Massive tax evasion found in Ferrari, other luxury car resales in Japan

According to a source close to the industry, rare Ferraris are given premium prices among expensive imported cars, with some sold for hundreds of millions of yen. PHOTO: REUTERS

TOKYO (THE YOMIURI SHIMBUN/ASIA NEWS NETWORK) - About 20 companies and individuals have been penalised by tax authorities in Japan for intentionally hiding profits, or failing to report profits, from the sale of expensive imported cars such as Ferraris, The Yomiuri Shimbun has learned.

A total of 800 million yen (S$9.8 million) in profit was concealed for several years through 2017. If cases in which profits were not reported at all are included, the total amount reaches 2.5 billion yen, according to sources.

One cause of the situation appears to be the low level of awareness among wealthy people of their tax obligations.

According to the sources, tax authorities including the Tokyo Regional Taxation Bureau and the Kantoshinetsu Regional Taxation Bureau penalised about 10 companies for intentionally hiding profits, or failing to report profits, from the sale of imported cars.

They included a cosmetics sales company based in Musashino, Tokyo, which resold a company-owned car, and auto sales companies in Nakano Ward, Tokyo, and Kawasaki.

The tax authorities also found that more than 10 individuals had concealed or failed to report profits. They include a former president of an automobile import and export company in Meguro Ward, Tokyo; a dentist in Minato Ward, Tokyo; and the president of a kimono shop in Ibaraki Prefecture.

These companies and individuals resold Ferrari, Porsche and other expensive imported cars to automobile import and export companies in Ota Ward, Tokyo, and Chiba Prefecture and others over several years through 2017.

Each gained profits ranging from several millions of yen to less than 200 million yen, but did not report it to tax authorities.

In cases that tax authorities deemed to involve misrepresenting or concealing profits, there was misconduct such as intentionally not reporting profits on sales when filing an income tax return despite being aware of the obligation to do so.

The total amount of back taxes owed, including a heavy additional tax and an additional tax for understatement, was about 700 million yen, the sources said.

For company-owned cars, the book value that is calculated based on a car's statutory useful life declines from the car's purchase price every year or every month. So, if a car's sales price exceeds its book value, the difference is subject to the corporate tax.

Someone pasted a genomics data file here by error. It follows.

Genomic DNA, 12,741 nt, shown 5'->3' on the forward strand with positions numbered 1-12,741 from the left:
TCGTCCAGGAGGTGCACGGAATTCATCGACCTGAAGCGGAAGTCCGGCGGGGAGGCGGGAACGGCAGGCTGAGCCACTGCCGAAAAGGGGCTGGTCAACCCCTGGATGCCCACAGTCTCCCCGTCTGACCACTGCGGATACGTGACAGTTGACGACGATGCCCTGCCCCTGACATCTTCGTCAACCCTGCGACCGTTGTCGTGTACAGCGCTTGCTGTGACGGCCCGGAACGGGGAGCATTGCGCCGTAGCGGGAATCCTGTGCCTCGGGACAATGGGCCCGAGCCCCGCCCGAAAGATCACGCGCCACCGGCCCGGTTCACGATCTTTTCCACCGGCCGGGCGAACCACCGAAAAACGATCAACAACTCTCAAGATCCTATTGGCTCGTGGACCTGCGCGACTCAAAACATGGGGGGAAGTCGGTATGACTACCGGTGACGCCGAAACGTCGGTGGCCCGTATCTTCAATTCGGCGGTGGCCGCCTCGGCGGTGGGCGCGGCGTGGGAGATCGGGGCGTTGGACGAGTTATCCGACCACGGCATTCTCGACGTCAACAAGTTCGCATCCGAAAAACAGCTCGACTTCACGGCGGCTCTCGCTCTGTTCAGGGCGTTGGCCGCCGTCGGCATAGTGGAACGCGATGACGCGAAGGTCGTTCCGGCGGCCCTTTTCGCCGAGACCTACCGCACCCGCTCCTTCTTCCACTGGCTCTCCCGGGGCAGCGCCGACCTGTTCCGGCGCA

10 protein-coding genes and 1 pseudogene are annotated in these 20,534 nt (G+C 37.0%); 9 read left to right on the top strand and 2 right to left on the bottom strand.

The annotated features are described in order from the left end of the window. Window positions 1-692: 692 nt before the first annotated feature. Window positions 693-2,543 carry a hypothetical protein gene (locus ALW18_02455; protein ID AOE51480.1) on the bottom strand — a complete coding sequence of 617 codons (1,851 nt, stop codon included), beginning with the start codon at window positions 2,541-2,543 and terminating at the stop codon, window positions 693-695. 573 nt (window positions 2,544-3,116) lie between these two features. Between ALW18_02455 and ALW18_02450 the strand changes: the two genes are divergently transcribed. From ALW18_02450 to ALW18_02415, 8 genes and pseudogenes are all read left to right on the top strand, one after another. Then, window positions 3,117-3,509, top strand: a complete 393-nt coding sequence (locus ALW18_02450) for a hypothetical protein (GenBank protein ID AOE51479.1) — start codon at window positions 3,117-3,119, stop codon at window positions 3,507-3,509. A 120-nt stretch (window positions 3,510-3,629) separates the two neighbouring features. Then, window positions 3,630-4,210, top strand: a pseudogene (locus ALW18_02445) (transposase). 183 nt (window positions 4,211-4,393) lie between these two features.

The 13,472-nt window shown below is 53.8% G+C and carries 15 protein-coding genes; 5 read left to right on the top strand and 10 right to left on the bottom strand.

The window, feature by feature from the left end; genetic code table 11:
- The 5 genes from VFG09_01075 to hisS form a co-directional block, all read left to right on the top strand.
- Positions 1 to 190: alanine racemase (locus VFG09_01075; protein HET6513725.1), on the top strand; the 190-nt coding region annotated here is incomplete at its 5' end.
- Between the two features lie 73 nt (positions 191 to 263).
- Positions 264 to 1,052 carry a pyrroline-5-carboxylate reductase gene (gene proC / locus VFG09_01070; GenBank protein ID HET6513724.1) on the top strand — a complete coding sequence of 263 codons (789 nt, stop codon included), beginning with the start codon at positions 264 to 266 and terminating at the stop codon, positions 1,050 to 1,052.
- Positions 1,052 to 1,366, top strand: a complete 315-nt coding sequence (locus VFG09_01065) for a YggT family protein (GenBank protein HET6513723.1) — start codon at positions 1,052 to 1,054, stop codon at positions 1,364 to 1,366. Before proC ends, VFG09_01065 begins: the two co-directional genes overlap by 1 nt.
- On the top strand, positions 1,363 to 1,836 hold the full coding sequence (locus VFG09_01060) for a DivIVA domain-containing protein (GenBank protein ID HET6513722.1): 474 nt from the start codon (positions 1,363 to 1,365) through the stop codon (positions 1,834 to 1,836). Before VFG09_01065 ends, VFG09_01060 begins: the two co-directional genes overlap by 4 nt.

In the case of individuals, the profit on the sale of a car used for daily purposes such as commuting and shopping is not subject to tax.

However, if the profit from the sale of a car owned for recreational purposes exceeds a special deduction of 500,000 yen, the excess amount is subject to income tax. If the car was owned for over five years, the amount of taxable income will be reduced to half this amount.

According to a source close to the industry, rare Ferraris are given premium prices among expensive imported cars, with some sold for hundreds of millions of yen.

"Many wealthy people purchase such cars for resale purposes, and rarely drive them," the source said.


Multiple individuals whom tax authorities said had hidden profits or failed to report them told The Yomiuri Shimbun that they did not think they had to report the profit from the resale of a car to tax authorities.

"I had a car for recreational purposes, but sold it because its price rose," said a 53-year-old president of an interior carpentry company in Ibaraki Prefecture. "I never thought I had to report (the profit from the sale) to tax authorities."

He bought a Ferrari in the name of his company and used it privately for about nine years. He then resold it in 2015 at a profit of about 9 million yen, but did not report it as corporate income.

Another president of a construction material company in Hiratsuka, Kanagawa Prefecture, resold a Ferrari car he personally owned. He gained a profit of several tens of millions of yen, but did not report it as personal income.

"Expensive imported cars are the same as stocks," he said. "Their prices are affected by economic conditions, and if there are many people wanting to buy them, their prices surge."

"I didn't know whether I was obliged to declare (the income) because I sold it personally," he added.

However, tax authorities judged that these two presidents had intentionally not reported the income, and deemed them to have hidden it.

A 68-year-old male president of a car import and export company in Ota Ward, Tokyo, who has purchased cars from multiple individuals who were penalised by tax authorities for hiding income, said: "Some customers who hope to resell their cars asked me to do cash transactions. I thought they were trying to evade taxes by hiding the profit from the resale, but I had no choice but to accept their requests because they were my customers."

The company purchases about 10 Ferrari, Mercedes-Benz and other cars each year and exports them. The company also was inspected by tax authorities, which pointed out its failure to report an income of about 10 million yen by booking fictitious car maintenance expenses before exporting.

"After the tax inspection, I made it a rule to always keep transaction records, signing a contract with my customers when purchasing a car and receiving a receipt," the president said.

"I also recommend my customers to file a tax report."

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